3. Stef

    So where do you think the feeling of shame for lusting after someone you have emotions for comes from? Porn? Or, by extrapolating from dmoo’s comment, from Western religions?

    You’re right on with the parallel with reality. I can’t count the number of times I heard people from all situations discuss how “the friend zone” is sacred ground none shall cross. And the subsequent “upgraded friendship” term that seems to be here to justify the violation of said “friend zone”. And the inferred bro-code “Thou shall not lust for another bro’s bitch, cos that’s not cool, bro”. Good times.

    • the_patches

      Thanks for your comment! ^_^

      I don’t know where the underlying problem with sex comes from in the world of Horizon. Given how nutty the world’s sense of religion is, it’s hard to claim it’s entirely from there so, I’m just not going to answer that one. :3 What is true, however, is that Tenzo’s consistent focus on Mary’s assets as opposed to her matches closely to the way our current mainstream porn depicts its subjects (just watch some and really notice what you’re looking at. :D).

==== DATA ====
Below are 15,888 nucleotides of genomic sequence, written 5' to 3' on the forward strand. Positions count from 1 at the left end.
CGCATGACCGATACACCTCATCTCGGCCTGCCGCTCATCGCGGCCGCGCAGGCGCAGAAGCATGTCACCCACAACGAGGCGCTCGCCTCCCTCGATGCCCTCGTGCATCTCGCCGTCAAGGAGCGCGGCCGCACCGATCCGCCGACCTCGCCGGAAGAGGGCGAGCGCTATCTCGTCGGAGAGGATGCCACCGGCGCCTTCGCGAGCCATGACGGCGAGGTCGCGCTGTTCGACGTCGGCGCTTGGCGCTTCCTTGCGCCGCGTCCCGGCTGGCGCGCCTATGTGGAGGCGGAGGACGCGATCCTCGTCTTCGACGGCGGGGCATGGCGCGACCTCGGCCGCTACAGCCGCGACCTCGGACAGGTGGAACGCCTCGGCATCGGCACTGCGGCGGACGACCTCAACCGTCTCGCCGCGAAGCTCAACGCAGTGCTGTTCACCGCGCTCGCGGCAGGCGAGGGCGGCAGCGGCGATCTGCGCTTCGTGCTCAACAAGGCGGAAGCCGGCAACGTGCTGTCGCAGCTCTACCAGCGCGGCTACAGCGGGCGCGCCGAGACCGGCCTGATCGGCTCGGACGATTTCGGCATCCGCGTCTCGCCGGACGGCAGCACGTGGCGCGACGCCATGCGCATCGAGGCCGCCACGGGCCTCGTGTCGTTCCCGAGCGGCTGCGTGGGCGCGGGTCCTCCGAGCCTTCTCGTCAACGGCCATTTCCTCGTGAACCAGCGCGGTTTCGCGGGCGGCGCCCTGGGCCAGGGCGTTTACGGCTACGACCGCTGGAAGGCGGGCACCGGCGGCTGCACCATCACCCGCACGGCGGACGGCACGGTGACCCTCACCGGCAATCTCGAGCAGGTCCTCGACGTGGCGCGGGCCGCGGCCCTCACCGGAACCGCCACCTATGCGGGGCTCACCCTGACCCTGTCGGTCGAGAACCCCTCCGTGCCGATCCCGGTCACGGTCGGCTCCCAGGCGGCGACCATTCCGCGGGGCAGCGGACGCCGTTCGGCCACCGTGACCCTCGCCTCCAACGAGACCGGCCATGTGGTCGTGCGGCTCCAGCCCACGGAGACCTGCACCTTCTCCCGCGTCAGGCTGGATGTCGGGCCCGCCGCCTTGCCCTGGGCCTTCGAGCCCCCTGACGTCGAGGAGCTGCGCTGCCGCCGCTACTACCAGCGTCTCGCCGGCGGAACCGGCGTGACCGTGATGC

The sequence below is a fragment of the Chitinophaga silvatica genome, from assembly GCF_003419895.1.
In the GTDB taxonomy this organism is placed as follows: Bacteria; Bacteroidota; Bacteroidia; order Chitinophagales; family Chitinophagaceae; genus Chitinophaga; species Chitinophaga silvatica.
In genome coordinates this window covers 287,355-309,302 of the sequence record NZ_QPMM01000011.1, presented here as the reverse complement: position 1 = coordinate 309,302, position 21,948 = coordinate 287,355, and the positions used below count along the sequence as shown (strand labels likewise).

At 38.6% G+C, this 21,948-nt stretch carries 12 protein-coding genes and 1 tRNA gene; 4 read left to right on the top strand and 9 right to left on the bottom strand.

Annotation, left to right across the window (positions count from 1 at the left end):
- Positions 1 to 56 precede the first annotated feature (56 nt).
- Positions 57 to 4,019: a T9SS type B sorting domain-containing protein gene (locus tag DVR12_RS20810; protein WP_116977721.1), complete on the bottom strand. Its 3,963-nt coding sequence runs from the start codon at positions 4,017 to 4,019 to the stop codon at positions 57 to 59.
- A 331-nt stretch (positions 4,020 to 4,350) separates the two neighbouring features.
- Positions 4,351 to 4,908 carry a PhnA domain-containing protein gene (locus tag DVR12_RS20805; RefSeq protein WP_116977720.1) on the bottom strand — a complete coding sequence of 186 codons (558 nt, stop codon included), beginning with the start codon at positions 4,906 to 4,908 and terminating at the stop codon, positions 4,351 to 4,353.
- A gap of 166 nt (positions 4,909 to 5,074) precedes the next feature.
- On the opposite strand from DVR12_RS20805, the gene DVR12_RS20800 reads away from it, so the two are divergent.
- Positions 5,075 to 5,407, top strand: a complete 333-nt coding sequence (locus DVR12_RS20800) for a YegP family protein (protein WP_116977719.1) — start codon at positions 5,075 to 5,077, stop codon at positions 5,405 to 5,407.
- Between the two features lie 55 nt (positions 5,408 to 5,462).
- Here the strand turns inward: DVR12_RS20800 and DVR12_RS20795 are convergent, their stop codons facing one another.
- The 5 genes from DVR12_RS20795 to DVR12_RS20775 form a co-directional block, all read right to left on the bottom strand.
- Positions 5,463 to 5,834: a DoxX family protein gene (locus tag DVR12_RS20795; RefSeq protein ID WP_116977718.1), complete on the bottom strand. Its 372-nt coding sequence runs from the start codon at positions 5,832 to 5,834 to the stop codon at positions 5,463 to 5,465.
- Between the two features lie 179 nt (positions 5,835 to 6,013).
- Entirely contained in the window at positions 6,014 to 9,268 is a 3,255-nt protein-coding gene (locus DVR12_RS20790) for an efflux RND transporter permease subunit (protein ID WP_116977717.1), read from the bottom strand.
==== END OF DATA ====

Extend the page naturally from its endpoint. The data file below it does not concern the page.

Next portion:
As to the “friend zone” and “bro-code”, these things are problematic, and do–to some extent, but not not entirely–come from a version of sexuality that doesn’t see desire as something you have towards people, but objects instead. The idea that you can’t be sexually attracted to or involved with your friends is anathema to pan-sexuals. And the bro-code itself also assumes that women can’t be trusted with their own dating decisions (the focus is on ruining the guy’s relationship, and his girlfriend/squeeze/wife is left out of the calculation).

      • Stef

        I doubt the writers thought this through, and any meta commentary is certainly unintentional. But we can certainly deconstruct it for ourselves. And what’s more telling of the author than what he doesn’t control(or maybe they do, but their subscribing to that vision is equally telling)?

        Yeah, those terminologies could stem from contradicting sources(the objectification of women, and being told that lust is bad, all coming from mass-media, misguided/misunderstood feminism and -yes- religion) all mixing together into a guilt inducing, hypocritical mess of a value system. This deserves a column or two. Interesting stuff.

        And this is the first time I’ve been told to watch porn for educational purposes. Maybe next time will be in Human Anatomy class.